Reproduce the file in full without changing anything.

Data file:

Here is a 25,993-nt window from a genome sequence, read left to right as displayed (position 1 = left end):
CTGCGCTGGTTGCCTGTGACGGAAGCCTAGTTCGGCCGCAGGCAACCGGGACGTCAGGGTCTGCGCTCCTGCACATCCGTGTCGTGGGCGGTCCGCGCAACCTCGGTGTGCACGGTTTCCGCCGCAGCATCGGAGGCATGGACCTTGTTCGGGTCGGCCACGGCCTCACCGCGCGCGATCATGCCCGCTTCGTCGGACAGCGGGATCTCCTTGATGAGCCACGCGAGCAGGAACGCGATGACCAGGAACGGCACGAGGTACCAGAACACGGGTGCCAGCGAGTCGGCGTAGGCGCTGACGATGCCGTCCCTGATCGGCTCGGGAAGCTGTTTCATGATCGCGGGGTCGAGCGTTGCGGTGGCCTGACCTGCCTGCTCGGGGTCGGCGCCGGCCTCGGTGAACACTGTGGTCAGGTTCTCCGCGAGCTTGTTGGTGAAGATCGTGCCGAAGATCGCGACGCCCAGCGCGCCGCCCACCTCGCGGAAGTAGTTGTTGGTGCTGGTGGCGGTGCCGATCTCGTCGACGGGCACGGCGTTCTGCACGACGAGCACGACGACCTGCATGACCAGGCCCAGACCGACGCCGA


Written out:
Here is a 25,993-nt window from a genome sequence, read left to right as displayed (position 1 = left end):
CTGCGCTGGTTGCCTGTGACGGAAGCCTAGTTCGGCCGCAGGCAACCGGGACGTCAGGGTCTGCGCTCCTGCACATCCGTGTCGTGGGCGGTCCGCGCAACCTCGGTGTGCACGGTTTCCGCCGCAGCATCGGAGGCATGGACCTTGTTCGGGTCGGCCACGGCCTCACCGCGCGCGATCATGCCCGCTTCGTCGGACAGCGGGATCTCCTTGATGAGCCACGCGAGCAGGAACGCGATGACCAGGAACGGCACGAGGTACCAGAACACGGGTGCCAGCGAGTCGGCGTAGGCGCTGACGATGCCGTCCCTGATCGGCTCGGGAAGCTGTTTCATGATCGCGGGGTCGAGCGTTGCGGTGGCCTGACCTGCCTGCTCGGGGTCGGCGCCGGCCTCGGTGAACACTGTGGTCAGGTTCTCCGCGAGCTTGTTGGTGAAGATCGTGCCGAAGATCGCGACGCCCAGCGCGCCGCCCACCTCGCGGAAGTAGTTGTTGGTGCTGGTGGCGGTGCCGATCTCGTCGACGGGCACGGCGTTCTGCACGACGAGCACGACGACCTGCATGACCAGGCCCAGACCGACGCCGA